Cannot fire employee for profanity laced Facebook post
July 31, 2017
By Anthony Kaylin, courtesy of SBAM Approved Partner ASE
It’s always a question to employers as to what extent off duty actions can be held against an employee. Certain situations may be easier than others to assess, such as an employee arrested for a crime. But what about an employee’s Facebook rantings?
A 2016 CareerBuilder study found that 60% of employers use social networking sites to research job candidates, up from 52% in 2015 and 11% in 2006. More importantly, employers are looking at current employees. 41% of employers say they use social networking sites to research current employees, nearly a third (32%) use search engines to check up on current employees, and more than one in four (26%) have found content online that has caused them to reprimand or fire an employee.
A recent case shows the fine line between protected employee speech and disciplinable postings. In National Labor Relations Board v. Pier Sixty, LLC, 855 F.3d 115 (2d Cir. 2017), the Federal 2nd Circuit Court of Appeals reviewed whether the rantings of an employee who used a profanity laced Facebook posting to express his anger over a supervisor was protected speech under the National Labor Relations Act (NLRA). This was a situation of a nonunion employee expressing his opinion, but coupled with the complexity of a union organizing campaign.
Two days before a union organizing election, Hernan Perez was working as a server at a Pier Sixty venue. His supervisor spoke to Perez and his colleagues working an event in a tone that Perez thought was disrespectful. He took it to be a continuing of the disrespect he felt management had expressed to himself and his work colleagues. Perez was so upset that 45 minutes later, during an authorized break, he used his iPhone to post the following message on his Facebook page:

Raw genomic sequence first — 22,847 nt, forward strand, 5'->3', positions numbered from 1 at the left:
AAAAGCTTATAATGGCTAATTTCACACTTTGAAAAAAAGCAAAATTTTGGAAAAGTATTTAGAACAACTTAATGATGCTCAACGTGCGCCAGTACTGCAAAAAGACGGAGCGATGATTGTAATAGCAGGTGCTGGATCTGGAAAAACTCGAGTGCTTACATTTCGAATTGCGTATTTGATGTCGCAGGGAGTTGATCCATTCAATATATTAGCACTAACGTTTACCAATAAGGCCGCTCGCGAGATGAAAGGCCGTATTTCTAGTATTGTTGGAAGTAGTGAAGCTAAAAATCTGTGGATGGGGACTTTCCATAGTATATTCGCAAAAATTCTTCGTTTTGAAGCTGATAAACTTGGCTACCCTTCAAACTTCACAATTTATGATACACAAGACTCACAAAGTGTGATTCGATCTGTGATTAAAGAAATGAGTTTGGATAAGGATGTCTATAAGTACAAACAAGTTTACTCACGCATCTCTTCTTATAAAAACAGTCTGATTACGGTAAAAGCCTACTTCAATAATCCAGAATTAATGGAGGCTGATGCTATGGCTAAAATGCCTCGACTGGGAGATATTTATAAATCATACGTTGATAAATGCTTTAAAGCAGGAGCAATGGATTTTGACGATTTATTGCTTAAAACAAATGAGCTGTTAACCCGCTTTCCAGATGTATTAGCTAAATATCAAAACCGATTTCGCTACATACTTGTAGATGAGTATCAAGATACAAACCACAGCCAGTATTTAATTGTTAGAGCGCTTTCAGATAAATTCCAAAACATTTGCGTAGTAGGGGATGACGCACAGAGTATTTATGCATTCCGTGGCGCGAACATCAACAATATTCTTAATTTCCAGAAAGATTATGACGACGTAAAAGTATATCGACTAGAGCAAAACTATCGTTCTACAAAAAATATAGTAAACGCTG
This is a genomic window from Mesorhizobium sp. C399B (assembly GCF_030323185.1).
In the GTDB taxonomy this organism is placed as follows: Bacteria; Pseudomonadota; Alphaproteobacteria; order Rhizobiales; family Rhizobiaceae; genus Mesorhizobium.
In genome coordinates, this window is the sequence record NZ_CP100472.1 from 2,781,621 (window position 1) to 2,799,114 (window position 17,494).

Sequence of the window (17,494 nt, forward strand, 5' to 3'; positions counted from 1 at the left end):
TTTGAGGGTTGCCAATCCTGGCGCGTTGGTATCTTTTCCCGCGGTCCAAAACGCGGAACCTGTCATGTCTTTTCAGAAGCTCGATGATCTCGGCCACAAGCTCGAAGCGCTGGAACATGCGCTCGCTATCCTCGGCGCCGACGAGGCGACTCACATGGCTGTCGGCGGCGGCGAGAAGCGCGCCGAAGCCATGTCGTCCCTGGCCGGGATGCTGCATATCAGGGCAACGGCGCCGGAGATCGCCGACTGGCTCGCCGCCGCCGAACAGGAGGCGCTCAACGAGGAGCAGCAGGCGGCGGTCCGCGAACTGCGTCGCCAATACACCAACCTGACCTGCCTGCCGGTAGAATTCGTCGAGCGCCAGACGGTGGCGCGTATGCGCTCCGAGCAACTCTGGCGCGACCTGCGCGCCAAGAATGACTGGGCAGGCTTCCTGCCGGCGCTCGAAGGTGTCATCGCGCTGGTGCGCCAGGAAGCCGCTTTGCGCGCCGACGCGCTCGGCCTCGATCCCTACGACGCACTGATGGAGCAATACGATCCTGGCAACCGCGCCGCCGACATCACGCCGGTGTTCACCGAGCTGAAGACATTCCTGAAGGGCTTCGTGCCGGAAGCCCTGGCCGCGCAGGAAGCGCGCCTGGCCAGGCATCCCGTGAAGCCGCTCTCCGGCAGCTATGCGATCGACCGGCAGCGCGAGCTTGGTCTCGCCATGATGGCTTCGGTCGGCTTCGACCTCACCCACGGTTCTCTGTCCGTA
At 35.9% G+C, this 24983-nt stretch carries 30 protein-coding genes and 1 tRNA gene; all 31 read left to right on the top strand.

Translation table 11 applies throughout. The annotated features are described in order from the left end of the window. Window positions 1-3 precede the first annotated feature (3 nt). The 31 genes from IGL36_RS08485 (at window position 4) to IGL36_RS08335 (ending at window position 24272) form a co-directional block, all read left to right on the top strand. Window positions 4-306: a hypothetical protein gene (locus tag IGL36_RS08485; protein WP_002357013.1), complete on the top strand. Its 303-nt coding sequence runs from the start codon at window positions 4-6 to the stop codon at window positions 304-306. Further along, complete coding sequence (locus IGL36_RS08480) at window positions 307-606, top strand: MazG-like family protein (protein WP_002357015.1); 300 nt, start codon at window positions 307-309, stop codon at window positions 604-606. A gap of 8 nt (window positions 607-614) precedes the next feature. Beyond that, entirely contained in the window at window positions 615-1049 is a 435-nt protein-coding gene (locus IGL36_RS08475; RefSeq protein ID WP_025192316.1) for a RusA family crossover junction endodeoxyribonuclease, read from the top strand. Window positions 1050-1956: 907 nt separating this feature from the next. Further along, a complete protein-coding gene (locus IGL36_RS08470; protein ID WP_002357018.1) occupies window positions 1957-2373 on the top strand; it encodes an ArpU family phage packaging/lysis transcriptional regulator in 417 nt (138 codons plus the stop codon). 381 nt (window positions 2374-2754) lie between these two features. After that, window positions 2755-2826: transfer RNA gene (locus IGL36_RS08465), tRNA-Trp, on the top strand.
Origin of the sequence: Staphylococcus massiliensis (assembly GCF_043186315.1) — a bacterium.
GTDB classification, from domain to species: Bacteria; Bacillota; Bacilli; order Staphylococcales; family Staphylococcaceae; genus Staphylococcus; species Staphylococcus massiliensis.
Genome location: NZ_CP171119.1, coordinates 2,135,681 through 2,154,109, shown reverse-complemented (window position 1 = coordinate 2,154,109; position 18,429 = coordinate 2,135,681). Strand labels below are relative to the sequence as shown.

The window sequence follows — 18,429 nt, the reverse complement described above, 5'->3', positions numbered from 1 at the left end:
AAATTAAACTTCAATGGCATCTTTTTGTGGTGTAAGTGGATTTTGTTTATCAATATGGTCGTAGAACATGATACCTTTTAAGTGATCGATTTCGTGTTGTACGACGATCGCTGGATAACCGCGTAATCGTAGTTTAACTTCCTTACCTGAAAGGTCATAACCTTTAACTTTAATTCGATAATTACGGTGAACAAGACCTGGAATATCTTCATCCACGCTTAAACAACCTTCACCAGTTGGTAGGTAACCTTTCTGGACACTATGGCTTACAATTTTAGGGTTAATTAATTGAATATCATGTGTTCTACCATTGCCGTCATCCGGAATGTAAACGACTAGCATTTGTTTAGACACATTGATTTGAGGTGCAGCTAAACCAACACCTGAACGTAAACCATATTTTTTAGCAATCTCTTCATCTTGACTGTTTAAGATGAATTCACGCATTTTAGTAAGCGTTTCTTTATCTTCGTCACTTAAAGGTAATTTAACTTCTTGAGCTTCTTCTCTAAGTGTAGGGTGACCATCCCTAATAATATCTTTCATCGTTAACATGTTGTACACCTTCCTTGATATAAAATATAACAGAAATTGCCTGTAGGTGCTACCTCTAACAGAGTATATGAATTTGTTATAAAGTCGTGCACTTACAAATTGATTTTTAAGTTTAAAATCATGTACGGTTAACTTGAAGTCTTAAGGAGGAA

Bob is such a NASTY M***** F***** don’t know how to talk to people!!!!!! F*** his mother and his entire f****** family!!!! What a LOSER!!!! Vote YES for the UNION!!!!!!!
Bob was the supervisor who Perez thought spoke disrespectfully to him. Pier Sixty management found out about the post, did an investigation, and fired Perez.
On the day he was fired, Perez filed a charge with the National Labor Relations Board (NLRB) alleging that he had been terminated in retaliation for “protected concerted activities.” The NLRB ruled that Pier Sixty fired Perez over a protected activity. The ruling was appealed by Pier Sixty. The NLRB filed a petition for enforcement of the ruling.
The question before the 2nd Circuit was what “is the extent to which the National Labor Relations Act protects an employee’s comments on social media and the point at which an employee’s conduct is so “opprobrious” as to lose the NLRA’s protection.”
The Court had to review whether the post Perez wrote was so abusive that he loses the protection of the NLRA. Under the NLRA the right to engage in union‐related activity is protected by Sections 8(a)(1) and 8(a)(3) of the NLRA, which prohibit an employer from discharging employees for participating in protected, union related activity. The post was clearly union related. Therefore, the court had to determine whether Perez’s use of profanity rose to the level of abusive.
The NLRB used a nine factor totality of the circumstances test for this case. The record showed that Pier Sixty had threatened to rescind benefits and/or fire employees who voted for unionization. It also had enforced a “no talk” rule on groups of employees, including Perez, who were prevented by their supervisor from discussing the Union. The outburst was not done before customers, but in a public post that was taken down three days later. Moreover, it was found that Pier Sixty consistently tolerated profanity among its workers and had not fired an employee for using profanity at work. Finally, Perez had worked at Pier Sixty for 13 years and was not disciplined before.
The termination was found unlawful; however, the 2nd Circuit noted that “Perez’s conduct sits at the outer‐bounds of protected, union‐related comments. Perez was to be reinstated to his previous position with full back pay and benefits and interest calculated daily.
Whether this language situation will remain within the norm or be an aberration will be dependent on the new make-up of the NLRB, once all new Republican appointees are confirmed. It is recommended to all employers who haven’t had their handbook policies reviewed for a while to have at minimum a review of all non-harassment, social media, confidentiality, non-disparagement, workplace conduct, and similar policies.